There was a pause--and then the click-whir-hum of activating machinery--and then a razor-thin beam of bright-red light cut through the wall, right at the top, and worked its way down to the ground. It returned to the top, cut all the way to the right, then straight down to the ground again. A massive rectangle of wall fell to the floor, leaving a hole just the right size for the Officer to step through, rifle at the ready.
The Officer froze two steps into the room. With a flick of the thumb, the rifle's halogen lamp turned on with a quiet hum. The beam cut into the darkness, bright and blue-white. It danced across the inside of the room, then focused on the man inside it. The Officer moved closer, carefully, watching the target through the rifle's thermal scope, until the flechette was plainly visible. The Officer gave the steel spear a quick nod, as if acknowledging a job well done, and lowered the rifle.
The man gurgled and choked, wide, red eyes locked on his attacker. His gravel-on-sandpaper breathing filled the room with its gruesome white noise. Despite the spear, despite the blood oozing from him in thick streams, despite the way his lungs filled like guzzling stomachs, he managed to hold his head up high and look into that blank, black faceplate, pride painted all across his pale features--pride at what he was, what he was doing, why he was doing it. The look held for all of ten seconds before he succumbed to a violent coughing fit, vomiting gushes of blood into his lap.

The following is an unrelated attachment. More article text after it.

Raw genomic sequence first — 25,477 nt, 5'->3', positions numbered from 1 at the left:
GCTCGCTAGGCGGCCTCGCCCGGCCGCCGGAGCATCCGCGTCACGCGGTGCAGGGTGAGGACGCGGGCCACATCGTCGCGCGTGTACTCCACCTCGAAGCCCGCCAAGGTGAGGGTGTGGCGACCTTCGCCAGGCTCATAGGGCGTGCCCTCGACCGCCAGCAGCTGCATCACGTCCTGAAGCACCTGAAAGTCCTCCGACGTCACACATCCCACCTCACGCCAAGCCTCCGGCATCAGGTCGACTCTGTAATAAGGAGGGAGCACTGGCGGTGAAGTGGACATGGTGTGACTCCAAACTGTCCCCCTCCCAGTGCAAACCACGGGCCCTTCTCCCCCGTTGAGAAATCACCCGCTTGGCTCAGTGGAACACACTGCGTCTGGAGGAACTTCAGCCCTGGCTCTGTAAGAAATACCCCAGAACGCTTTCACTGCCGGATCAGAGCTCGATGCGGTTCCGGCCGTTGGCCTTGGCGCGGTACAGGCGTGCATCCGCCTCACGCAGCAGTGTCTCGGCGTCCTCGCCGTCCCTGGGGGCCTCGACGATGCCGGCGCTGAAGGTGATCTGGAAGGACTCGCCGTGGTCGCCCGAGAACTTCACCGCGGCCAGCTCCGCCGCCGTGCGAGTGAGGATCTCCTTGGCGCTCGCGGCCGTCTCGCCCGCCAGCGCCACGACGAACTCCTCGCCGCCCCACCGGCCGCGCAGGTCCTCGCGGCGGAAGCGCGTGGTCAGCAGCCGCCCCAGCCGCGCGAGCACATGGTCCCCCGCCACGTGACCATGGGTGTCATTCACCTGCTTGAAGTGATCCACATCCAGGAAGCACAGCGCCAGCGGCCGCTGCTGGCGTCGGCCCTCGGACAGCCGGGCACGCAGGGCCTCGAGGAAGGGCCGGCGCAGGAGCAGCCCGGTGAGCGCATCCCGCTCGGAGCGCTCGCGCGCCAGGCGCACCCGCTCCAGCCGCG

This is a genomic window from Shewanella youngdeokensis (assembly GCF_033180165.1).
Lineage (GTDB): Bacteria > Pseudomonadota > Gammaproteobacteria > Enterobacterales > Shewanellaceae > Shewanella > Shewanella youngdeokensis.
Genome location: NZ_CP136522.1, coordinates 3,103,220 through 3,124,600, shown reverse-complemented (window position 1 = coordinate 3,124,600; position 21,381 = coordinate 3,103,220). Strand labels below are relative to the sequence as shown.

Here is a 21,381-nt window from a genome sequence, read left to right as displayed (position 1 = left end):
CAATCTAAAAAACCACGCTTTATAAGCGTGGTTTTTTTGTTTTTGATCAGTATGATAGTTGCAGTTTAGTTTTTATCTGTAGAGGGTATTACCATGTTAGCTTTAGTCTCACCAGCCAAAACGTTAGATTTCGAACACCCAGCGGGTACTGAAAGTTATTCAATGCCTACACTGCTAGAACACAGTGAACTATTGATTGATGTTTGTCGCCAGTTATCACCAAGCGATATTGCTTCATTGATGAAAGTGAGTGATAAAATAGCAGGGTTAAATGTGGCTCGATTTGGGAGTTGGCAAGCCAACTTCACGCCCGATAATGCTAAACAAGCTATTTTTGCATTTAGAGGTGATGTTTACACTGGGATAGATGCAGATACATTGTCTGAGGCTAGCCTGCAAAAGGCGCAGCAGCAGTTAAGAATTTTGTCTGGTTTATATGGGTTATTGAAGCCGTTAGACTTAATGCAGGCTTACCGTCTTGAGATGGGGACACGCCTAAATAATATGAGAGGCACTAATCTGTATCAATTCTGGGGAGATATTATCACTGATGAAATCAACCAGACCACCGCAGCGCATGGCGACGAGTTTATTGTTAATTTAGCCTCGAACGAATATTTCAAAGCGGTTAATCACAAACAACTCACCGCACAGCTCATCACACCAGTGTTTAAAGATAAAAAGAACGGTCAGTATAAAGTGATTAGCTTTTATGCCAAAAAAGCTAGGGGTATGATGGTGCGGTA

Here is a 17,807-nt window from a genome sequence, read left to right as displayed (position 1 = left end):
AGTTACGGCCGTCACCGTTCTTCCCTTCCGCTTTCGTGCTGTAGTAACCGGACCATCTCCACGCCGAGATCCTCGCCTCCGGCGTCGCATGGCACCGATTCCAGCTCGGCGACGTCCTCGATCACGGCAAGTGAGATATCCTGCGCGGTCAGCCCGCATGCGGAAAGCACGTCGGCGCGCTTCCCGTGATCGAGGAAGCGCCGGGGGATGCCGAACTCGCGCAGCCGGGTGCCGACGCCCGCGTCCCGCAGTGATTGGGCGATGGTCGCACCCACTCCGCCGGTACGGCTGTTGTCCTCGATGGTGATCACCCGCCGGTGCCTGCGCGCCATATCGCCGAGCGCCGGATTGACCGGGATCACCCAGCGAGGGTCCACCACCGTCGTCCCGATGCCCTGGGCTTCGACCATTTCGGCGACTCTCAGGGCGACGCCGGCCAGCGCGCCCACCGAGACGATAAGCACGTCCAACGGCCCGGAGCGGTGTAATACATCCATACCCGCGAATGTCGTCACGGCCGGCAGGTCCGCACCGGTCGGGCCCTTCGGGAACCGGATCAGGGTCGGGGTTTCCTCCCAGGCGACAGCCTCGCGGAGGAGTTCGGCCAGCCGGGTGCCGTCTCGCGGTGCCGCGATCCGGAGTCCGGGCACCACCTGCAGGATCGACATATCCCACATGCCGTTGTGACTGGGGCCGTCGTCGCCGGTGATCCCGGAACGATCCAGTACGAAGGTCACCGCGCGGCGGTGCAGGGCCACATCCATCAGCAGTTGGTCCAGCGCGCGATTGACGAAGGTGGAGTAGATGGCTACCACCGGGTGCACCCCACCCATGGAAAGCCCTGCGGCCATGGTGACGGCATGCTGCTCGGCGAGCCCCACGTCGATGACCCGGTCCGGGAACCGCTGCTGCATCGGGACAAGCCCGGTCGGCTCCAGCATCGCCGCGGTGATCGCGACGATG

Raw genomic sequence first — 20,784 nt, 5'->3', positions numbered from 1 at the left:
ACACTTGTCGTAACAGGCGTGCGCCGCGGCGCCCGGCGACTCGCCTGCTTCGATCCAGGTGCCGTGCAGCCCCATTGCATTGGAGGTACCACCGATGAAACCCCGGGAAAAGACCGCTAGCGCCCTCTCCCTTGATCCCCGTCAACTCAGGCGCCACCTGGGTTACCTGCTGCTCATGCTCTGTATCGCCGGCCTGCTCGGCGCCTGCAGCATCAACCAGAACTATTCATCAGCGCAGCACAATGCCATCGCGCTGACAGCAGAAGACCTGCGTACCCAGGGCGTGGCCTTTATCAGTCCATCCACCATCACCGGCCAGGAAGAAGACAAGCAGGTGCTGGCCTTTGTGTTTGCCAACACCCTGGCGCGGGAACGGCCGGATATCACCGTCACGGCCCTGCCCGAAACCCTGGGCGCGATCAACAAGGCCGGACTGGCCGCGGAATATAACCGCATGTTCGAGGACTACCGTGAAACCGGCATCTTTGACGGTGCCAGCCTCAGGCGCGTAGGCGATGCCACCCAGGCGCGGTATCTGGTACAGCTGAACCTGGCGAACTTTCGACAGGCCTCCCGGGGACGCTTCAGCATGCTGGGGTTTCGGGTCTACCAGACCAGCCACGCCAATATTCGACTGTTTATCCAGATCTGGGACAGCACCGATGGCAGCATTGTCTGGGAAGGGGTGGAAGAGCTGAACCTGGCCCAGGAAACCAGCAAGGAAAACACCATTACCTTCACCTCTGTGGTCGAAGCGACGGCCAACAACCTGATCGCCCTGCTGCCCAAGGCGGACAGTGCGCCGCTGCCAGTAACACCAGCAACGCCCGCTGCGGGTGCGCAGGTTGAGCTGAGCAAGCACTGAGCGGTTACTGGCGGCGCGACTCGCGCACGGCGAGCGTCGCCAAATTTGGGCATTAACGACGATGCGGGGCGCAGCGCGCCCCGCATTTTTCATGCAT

The Officer tilted her head, activating a microphone inside the helmet. "Target uncovered and neutralized," she said, voice husky and cold. Chilly blue-green eyes the color of dead ice gazed remorselessly at the comics man as she reported in. "I repeat, target uncovered and neutralized by Security Leader Royle, on mission number twelve-twenty-eighty-six. Gathering infidel and heading back Home."
The man let out a horrid squawk at this last sentence, and tried to get up out of his chair. The blade shone in the halogen beam, weaving silver reflections across the walls and ceiling as the comics creator struggled to rise. Even mortally impaled, his rebellious will held strong. He fought to lift himself up out of his rickety chair.
Officer Royle tilted her head again, soundlessly deactivating the microphone. She glanced at the struggling, jerking man, then proceeded to calmly cock her rifle, pressing a couple buttons on the side. The silver-gray gun clicked, whirred, hummed, and chambered a single glass dart. Royle aimed, peering over the top of her gun, and planted the dart into the man's neck with a swift swoosh and plunk. She watched him jerk as it hit, watched the foam flood from his mouth, eyes rolling in his trembling head, back arched unnaturally.
She watched as he writhed, flopped, twitched, twisted, trembled, shook, and shivered--and finally collapsed, as still and lifeless as his hope.
They had found him.
It was all over.